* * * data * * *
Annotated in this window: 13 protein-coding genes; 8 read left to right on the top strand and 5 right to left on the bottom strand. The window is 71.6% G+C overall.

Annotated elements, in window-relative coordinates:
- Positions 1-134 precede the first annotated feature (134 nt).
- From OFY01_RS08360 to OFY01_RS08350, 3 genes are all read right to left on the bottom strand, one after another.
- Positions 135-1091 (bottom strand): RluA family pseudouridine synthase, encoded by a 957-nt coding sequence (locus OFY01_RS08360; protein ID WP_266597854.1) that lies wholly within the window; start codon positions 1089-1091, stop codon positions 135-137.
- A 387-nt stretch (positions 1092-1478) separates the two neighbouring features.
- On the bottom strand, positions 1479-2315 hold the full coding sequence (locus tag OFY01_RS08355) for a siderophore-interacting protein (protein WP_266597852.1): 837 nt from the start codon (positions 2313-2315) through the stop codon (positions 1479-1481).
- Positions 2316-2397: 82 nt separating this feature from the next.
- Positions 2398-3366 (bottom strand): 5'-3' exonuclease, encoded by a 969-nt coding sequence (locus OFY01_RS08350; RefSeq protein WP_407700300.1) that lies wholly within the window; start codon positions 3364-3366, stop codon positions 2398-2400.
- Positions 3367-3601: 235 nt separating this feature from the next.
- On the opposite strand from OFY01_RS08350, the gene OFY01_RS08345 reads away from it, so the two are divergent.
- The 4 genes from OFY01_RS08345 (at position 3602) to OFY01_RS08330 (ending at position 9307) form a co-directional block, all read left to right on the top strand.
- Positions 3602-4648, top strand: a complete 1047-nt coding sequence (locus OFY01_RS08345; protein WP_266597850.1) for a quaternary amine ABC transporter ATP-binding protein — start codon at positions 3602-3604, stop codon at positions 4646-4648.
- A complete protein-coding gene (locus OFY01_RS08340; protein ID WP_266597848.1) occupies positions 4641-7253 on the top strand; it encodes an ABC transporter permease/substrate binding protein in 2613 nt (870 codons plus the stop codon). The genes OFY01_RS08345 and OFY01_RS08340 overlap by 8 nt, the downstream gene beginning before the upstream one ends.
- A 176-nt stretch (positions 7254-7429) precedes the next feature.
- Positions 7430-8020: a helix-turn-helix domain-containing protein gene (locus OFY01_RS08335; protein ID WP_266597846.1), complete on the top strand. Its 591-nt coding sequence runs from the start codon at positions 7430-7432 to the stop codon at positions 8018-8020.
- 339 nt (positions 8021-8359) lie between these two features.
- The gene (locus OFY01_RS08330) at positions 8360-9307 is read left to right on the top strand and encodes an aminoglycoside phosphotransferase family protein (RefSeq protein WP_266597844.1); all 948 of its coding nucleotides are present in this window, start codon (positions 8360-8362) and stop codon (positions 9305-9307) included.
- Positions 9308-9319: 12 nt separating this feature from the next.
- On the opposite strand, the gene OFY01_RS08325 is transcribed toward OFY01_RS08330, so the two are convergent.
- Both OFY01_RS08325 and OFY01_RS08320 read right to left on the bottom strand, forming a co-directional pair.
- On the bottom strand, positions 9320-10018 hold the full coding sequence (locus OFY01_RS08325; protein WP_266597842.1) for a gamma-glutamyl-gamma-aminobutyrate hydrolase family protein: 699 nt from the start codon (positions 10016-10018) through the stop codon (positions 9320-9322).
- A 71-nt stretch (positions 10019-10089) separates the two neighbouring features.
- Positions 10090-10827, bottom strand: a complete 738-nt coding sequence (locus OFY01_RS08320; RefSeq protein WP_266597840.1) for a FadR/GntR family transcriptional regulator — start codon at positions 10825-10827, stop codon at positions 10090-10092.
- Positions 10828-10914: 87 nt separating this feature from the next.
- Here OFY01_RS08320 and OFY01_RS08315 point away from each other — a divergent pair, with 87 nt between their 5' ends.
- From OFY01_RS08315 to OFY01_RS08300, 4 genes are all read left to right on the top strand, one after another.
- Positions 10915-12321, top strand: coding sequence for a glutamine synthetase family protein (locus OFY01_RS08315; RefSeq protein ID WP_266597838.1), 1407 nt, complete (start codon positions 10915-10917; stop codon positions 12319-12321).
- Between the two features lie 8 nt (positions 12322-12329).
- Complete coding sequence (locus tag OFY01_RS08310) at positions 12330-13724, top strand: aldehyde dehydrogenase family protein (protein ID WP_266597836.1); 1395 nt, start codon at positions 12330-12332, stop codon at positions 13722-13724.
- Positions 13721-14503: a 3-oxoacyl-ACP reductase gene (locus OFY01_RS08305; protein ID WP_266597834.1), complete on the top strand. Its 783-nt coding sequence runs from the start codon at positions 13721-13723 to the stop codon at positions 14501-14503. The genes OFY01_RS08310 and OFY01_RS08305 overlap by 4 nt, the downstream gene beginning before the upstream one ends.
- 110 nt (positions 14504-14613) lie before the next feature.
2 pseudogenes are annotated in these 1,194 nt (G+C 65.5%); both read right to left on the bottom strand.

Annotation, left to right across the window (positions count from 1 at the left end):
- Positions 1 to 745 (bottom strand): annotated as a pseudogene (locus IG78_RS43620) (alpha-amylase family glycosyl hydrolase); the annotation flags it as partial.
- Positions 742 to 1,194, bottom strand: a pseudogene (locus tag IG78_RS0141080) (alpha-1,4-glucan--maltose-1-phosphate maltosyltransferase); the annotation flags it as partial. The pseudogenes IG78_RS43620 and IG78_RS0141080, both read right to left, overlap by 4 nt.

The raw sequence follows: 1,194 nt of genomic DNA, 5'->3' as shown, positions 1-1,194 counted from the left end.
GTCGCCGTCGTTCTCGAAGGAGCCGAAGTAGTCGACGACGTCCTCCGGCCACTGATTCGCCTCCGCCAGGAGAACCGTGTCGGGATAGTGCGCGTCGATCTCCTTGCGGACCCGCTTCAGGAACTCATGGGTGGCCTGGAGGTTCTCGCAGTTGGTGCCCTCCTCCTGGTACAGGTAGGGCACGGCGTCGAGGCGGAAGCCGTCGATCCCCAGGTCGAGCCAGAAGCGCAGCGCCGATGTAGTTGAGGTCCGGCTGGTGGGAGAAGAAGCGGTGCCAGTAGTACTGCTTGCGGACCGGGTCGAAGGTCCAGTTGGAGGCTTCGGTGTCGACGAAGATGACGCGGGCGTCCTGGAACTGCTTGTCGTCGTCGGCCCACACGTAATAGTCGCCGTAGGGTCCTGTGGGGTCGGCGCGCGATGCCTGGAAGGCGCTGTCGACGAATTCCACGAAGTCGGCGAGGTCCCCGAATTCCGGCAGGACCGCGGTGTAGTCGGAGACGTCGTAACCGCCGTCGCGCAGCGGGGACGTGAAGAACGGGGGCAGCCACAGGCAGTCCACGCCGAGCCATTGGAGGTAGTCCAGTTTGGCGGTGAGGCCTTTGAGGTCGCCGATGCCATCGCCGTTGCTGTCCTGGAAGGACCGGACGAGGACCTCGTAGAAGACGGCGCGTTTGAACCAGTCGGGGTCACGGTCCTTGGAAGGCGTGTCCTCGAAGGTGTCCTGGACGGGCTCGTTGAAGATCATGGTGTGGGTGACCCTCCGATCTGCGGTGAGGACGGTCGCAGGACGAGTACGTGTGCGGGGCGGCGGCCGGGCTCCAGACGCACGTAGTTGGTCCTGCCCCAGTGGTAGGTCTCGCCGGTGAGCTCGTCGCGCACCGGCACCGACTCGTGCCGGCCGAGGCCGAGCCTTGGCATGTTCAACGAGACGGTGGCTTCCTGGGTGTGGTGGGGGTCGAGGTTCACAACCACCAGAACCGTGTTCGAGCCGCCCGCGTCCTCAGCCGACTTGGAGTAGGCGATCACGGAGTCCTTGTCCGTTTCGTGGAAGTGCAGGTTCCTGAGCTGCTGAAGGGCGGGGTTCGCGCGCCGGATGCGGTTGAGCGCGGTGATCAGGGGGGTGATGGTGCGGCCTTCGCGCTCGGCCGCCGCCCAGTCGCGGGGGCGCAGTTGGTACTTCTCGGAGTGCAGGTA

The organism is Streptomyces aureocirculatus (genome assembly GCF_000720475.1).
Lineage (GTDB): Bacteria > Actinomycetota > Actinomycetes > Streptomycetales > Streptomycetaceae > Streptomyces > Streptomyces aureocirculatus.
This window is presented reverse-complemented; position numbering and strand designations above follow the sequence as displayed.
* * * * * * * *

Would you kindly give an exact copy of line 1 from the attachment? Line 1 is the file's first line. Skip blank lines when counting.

Annotated in this window: 13 protein-coding genes; 8 read left to right on the top strand and 5 right to left on the bottom strand. The window is 71.6% G+C overall.